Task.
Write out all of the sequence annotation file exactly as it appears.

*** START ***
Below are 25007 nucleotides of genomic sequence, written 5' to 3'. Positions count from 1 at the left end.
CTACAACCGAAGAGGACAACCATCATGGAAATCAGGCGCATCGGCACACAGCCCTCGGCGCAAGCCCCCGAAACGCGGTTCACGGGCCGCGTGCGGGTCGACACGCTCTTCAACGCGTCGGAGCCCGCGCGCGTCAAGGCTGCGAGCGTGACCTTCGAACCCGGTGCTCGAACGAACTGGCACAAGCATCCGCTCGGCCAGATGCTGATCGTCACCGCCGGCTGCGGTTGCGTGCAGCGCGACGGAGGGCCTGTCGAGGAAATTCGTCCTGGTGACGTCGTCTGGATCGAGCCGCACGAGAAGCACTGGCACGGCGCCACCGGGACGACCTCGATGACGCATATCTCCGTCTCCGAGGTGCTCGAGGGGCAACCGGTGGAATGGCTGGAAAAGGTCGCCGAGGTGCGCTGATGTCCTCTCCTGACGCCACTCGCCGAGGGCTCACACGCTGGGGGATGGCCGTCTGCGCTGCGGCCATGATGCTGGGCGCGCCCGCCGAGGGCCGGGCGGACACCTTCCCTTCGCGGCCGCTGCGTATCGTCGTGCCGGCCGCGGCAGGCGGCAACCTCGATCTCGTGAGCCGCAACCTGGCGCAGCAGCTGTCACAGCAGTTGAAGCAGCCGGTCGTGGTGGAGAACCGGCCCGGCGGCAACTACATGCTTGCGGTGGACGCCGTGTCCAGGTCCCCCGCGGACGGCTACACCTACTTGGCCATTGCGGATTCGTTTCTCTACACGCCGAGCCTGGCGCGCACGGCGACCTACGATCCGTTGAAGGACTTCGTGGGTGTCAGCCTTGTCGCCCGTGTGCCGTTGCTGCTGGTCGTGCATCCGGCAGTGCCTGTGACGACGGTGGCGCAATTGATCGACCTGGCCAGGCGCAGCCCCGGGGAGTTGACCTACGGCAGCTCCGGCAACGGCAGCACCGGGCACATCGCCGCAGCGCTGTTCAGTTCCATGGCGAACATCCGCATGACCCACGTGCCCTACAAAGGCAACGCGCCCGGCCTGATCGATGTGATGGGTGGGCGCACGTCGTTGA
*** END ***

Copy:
Below are 25007 nucleotides of genomic sequence, written 5' to 3'. Positions count from 1 at the left end.
CTACAACCGAAGAGGACAACCATCATGGAAATCAGGCGCATCGGCACACAGCCCTCGGCGCAAGCCCCCGAAACGCGGTTCACGGGCCGCGTGCGGGTCGACACGCTCTTCAACGCGTCGGAGCCCGCGCGCGTCAAGGCTGCGAGCGTGACCTTCGAACCCGGTGCTCGAACGAACTGGCACAAGCATCCGCTCGGCCAGATGCTGATCGTCACCGCCGGCTGCGGTTGCGTGCAGCGCGACGGAGGGCCTGTCGAGGAAATTCGTCCTGGTGACGTCGTCTGGATCGAGCCGCACGAGAAGCACTGGCACGGCGCCACCGGGACGACCTCGATGACGCATATCTCCGTCTCCGAGGTGCTCGAGGGGCAACCGGTGGAATGGCTGGAAAAGGTCGCCGAGGTGCGCTGATGTCCTCTCCTGACGCCACTCGCCGAGGGCTCACACGCTGGGGGATGGCCGTCTGCGCTGCGGCCATGATGCTGGGCGCGCCCGCCGAGGGCCGGGCGGACACCTTCCCTTCGCGGCCGCTGCGTATCGTCGTGCCGGCCGCGGCAGGCGGCAACCTCGATCTCGTGAGCCGCAACCTGGCGCAGCAGCTGTCACAGCAGTTGAAGCAGCCGGTCGTGGTGGAGAACCGGCCCGGCGGCAACTACATGCTTGCGGTGGACGCCGTGTCCAGGTCCCCCGCGGACGGCTACACCTACTTGGCCATTGCGGATTCGTTTCTCTACACGCCGAGCCTGGCGCGCACGGCGACCTACGATCCGTTGAAGGACTTCGTGGGTGTCAGCCTTGTCGCCCGTGTGCCGTTGCTGCTGGTCGTGCATCCGGCAGTGCCTGTGACGACGGTGGCGCAATTGATCGACCTGGCCAGGCGCAGCCCCGGGGAGTTGACCTACGGCAGCTCCGGCAACGGCAGCACCGGGCACATCGCCGCAGCGCTGTTCAGTTCCATGGCGAACATCCGCATGACCCACGTGCCCTACAAAGGCAACGCGCCCGGCCTGATCGATGTGATGGGTGGGCGCACGTCGTTGA